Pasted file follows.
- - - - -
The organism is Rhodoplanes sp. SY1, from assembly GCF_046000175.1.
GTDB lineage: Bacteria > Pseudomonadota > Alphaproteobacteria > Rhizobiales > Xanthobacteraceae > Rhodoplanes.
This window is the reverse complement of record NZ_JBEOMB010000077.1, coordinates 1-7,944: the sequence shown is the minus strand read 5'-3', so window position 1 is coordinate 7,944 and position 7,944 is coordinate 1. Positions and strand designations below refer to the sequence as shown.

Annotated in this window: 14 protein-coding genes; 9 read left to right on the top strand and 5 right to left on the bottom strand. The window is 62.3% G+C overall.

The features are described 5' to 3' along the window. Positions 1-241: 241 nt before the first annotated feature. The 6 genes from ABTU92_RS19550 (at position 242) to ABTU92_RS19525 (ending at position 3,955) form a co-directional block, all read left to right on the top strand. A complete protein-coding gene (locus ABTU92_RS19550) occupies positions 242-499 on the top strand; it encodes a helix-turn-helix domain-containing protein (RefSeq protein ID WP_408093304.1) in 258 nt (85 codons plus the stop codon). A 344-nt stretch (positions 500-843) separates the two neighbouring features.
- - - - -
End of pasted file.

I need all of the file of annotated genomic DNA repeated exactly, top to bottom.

The organism is Rhodoplanes sp. SY1, from assembly GCF_046000175.1.
GTDB lineage: Bacteria > Pseudomonadota > Alphaproteobacteria > Rhizobiales > Xanthobacteraceae > Rhodoplanes.
This window is the reverse complement of record NZ_JBEOMB010000077.1, coordinates 1-7,944: the sequence shown is the minus strand read 5'-3', so window position 1 is coordinate 7,944 and position 7,944 is coordinate 1. Positions and strand designations below refer to the sequence as shown.

Annotated in this window: 14 protein-coding genes; 9 read left to right on the top strand and 5 right to left on the bottom strand. The window is 62.3% G+C overall.

The features are described 5' to 3' along the window. Positions 1-241: 241 nt before the first annotated feature. The 6 genes from ABTU92_RS19550 (at position 242) to ABTU92_RS19525 (ending at position 3,955) form a co-directional block, all read left to right on the top strand. A complete protein-coding gene (locus ABTU92_RS19550) occupies positions 242-499 on the top strand; it encodes a helix-turn-helix domain-containing protein (RefSeq protein ID WP_408093304.1) in 258 nt (85 codons plus the stop codon). A 344-nt stretch (positions 500-843) separates the two neighbouring features.